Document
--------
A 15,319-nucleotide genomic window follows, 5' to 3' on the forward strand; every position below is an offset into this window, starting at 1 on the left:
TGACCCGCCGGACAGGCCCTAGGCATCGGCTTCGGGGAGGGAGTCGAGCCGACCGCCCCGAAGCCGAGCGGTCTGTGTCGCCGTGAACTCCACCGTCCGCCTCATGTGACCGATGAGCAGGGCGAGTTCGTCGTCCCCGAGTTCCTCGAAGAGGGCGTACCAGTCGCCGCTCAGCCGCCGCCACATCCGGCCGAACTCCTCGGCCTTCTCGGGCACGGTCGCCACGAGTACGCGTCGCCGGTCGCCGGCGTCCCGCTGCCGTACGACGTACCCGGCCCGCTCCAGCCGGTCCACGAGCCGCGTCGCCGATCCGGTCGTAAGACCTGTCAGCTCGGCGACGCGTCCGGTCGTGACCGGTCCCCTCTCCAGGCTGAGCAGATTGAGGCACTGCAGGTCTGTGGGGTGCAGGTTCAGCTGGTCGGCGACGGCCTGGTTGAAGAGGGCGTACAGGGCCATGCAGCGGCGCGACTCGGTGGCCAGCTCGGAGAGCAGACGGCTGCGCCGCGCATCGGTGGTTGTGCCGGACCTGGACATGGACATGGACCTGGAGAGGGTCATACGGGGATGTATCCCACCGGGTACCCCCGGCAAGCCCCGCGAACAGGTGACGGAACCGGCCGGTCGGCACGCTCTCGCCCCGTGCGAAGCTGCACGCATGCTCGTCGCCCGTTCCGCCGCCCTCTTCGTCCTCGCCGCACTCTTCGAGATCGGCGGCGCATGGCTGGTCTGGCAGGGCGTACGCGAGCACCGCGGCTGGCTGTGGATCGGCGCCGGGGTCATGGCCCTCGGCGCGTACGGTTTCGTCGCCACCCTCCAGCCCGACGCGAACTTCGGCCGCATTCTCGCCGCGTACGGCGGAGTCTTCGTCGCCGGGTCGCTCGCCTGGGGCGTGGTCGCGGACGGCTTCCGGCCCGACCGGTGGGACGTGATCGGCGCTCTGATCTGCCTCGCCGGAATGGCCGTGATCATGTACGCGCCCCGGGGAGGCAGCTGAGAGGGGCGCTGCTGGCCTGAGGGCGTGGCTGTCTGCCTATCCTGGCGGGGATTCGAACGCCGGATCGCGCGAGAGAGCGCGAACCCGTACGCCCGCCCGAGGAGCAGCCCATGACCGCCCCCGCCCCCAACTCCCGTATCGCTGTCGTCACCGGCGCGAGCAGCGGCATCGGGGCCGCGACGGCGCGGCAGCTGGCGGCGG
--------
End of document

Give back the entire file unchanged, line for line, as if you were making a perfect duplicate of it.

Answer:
A 15,319-nucleotide genomic window follows, 5' to 3' on the forward strand; every position below is an offset into this window, starting at 1 on the left:
TGACCCGCCGGACAGGCCCTAGGCATCGGCTTCGGGGAGGGAGTCGAGCCGACCGCCCCGAAGCCGAGCGGTCTGTGTCGCCGTGAACTCCACCGTCCGCCTCATGTGACCGATGAGCAGGGCGAGTTCGTCGTCCCCGAGTTCCTCGAAGAGGGCGTACCAGTCGCCGCTCAGCCGCCGCCACATCCGGCCGAACTCCTCGGCCTTCTCGGGCACGGTCGCCACGAGTACGCGTCGCCGGTCGCCGGCGTCCCGCTGCCGTACGACGTACCCGGCCCGCTCCAGCCGGTCCACGAGCCGCGTCGCCGATCCGGTCGTAAGACCTGTCAGCTCGGCGACGCGTCCGGTCGTGACCGGTCCCCTCTCCAGGCTGAGCAGATTGAGGCACTGCAGGTCTGTGGGGTGCAGGTTCAGCTGGTCGGCGACGGCCTGGTTGAAGAGGGCGTACAGGGCCATGCAGCGGCGCGACTCGGTGGCCAGCTCGGAGAGCAGACGGCTGCGCCGCGCATCGGTGGTTGTGCCGGACCTGGACATGGACATGGACCTGGAGAGGGTCATACGGGGATGTATCCCACCGGGTACCCCCGGCAAGCCCCGCGAACAGGTGACGGAACCGGCCGGTCGGCACGCTCTCGCCCCGTGCGAAGCTGCACGCATGCTCGTCGCCCGTTCCGCCGCCCTCTTCGTCCTCGCCGCACTCTTCGAGATCGGCGGCGCATGGCTGGTCTGGCAGGGCGTACGCGAGCACCGCGGCTGGCTGTGGATCGGCGCCGGGGTCATGGCCCTCGGCGCGTACGGTTTCGTCGCCACCCTCCAGCCCGACGCGAACTTCGGCCGCATTCTCGCCGCGTACGGCGGAGTCTTCGTCGCCGGGTCGCTCGCCTGGGGCGTGGTCGCGGACGGCTTCCGGCCCGACCGGTGGGACGTGATCGGCGCTCTGATCTGCCTCGCCGGAATGGCCGTGATCATGTACGCGCCCCGGGGAGGCAGCTGAGAGGGGCGCTGCTGGCCTGAGGGCGTGGCTGTCTGCCTATCCTGGCGGGGATTCGAACGCCGGATCGCGCGAGAGAGCGCGAACCCGTACGCCCGCCCGAGGAGCAGCCCATGACCGCCCCCGCCCCCAACTCCCGTATCGCTGTCGTCACCGGCGCGAGCAGCGGCATCGGGGCCGCGACGGCGCGGCAGCTGGCGGCGG